A similar but different problem exists when students answer questions that ask for more than a mere reproduction of knowledge in science, history or geography. If the question demands higher order thinking skills (application of theory to practice or the need to analyze two conflicting theories and select one with justification) then we may not be able to justify a 7 versus an 8, but will be able to state what we mean by two grades. A good analysis can be easily graded as ‘A’ while a reproduction of the theory as a ‘C’ and so on.

This kind of varying demand evaluation may not be possible in final examination summative evaluation. However, even here, grades, for me, are better than marks. In final examination grading, we will have to drop the ‘I will describe what is for me an ‘A’ type of grading, and adopt the ‘80 – 100 is equal to an ‘A’ grade perspective. But this is still better, for we all know that final examinations test only one small bit of all that we have taught. Two hundred days of schooling get compressed into a maximum of 20 hours of testing across all subjects. A different set of essay questions in economics or history, or a different area in science or geography may have got a much better performance from a student. This is a fact of life and marks, finite as they are, make it seem that we know the exact difference between a 97 and a 95 and a 60 and a 55. We never can, and grades help us live with this inexactitude.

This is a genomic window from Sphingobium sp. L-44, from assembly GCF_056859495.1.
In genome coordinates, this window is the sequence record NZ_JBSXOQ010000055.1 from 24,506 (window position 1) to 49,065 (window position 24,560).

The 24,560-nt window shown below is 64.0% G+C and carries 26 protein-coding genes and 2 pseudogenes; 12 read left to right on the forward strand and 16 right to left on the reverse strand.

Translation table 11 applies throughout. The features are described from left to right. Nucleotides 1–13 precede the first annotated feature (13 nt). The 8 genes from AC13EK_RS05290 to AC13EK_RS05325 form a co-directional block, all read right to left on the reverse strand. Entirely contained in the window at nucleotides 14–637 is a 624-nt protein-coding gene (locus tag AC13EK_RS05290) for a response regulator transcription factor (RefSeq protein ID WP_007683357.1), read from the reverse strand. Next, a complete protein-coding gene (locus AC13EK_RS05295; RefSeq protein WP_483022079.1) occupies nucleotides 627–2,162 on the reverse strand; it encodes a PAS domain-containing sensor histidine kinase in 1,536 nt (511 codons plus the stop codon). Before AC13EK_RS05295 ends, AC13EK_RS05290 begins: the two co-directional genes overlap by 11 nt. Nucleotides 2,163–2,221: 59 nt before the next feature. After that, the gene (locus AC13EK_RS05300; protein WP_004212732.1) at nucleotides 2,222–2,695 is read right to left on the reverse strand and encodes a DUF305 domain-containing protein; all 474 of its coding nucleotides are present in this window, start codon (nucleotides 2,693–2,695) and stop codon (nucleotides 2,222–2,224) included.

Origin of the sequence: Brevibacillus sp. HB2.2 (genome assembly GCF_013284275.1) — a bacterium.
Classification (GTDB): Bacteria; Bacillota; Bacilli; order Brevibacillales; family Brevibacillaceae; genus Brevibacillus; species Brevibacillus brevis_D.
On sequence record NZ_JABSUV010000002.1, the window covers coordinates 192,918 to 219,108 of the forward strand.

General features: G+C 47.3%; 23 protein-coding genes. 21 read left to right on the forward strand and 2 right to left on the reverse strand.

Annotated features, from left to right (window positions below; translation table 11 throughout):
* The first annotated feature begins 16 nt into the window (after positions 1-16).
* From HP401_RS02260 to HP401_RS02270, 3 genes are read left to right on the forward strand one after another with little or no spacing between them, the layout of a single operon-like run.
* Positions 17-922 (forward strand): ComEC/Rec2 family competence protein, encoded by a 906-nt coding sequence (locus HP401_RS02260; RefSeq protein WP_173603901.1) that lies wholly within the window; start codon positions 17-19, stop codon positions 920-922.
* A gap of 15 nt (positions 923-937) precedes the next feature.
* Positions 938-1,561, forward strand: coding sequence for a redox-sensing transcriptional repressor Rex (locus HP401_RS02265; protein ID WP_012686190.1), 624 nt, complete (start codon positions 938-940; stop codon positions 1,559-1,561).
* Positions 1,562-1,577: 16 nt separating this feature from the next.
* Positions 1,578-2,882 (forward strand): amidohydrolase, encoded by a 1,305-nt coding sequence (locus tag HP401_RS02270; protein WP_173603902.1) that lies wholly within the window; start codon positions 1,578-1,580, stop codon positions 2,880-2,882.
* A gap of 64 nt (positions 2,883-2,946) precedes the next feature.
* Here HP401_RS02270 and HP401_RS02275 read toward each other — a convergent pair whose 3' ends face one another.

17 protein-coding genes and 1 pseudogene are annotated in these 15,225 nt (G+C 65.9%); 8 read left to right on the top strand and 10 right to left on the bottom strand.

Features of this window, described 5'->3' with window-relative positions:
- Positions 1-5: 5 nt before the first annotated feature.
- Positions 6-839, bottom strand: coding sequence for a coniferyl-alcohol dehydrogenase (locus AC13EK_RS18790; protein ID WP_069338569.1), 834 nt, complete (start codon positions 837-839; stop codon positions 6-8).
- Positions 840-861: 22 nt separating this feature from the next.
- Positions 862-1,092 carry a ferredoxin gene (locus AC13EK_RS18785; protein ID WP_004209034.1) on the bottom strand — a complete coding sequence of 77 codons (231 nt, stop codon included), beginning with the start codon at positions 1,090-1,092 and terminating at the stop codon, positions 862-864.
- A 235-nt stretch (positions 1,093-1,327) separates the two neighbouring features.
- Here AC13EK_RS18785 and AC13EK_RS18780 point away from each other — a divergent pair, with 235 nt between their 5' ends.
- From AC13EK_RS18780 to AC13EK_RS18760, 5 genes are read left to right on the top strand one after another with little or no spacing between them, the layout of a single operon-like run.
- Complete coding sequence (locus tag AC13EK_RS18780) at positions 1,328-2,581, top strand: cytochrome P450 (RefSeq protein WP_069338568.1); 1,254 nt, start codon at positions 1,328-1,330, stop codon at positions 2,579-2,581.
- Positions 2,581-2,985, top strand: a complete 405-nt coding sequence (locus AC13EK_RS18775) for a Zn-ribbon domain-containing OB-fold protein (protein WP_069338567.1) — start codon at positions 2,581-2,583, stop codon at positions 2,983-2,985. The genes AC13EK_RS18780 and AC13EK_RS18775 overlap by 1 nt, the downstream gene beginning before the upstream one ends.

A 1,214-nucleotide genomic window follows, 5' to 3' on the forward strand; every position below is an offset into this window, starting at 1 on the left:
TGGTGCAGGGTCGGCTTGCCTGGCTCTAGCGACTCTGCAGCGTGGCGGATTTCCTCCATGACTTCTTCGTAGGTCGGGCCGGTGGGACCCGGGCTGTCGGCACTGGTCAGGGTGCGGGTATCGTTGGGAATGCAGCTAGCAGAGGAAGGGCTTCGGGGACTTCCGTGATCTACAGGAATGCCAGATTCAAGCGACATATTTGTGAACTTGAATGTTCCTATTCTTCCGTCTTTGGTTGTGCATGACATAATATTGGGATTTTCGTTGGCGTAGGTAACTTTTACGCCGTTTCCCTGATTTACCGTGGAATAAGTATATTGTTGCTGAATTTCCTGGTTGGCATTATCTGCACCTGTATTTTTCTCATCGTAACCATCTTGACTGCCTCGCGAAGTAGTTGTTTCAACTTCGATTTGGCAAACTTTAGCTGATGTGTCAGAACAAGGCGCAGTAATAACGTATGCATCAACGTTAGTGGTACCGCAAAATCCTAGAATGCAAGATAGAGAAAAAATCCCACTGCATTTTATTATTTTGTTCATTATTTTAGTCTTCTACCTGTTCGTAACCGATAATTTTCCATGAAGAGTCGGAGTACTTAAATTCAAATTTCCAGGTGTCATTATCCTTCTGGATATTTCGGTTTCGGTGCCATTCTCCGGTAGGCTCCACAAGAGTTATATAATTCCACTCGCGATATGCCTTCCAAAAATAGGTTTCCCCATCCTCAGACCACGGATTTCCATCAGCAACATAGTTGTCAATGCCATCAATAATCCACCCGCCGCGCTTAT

I would like to end with a description of an ‘alternative’ evaluation that a teacher I know practices. She gives all her students a ‘B’ grade at the beginning of her course regardless of how good or bad they are. To maintain that grade, however, they have to work and to improve it, grow from where they were. Thus, demands and feedback were personalized and student specific. Good embroidery and good hemming both got an ‘A’ at the end of the course.

The author is Reader, Department of Evaluation, EFL University, Hyderabad. She can be reached at gdurairajan@gmail.com.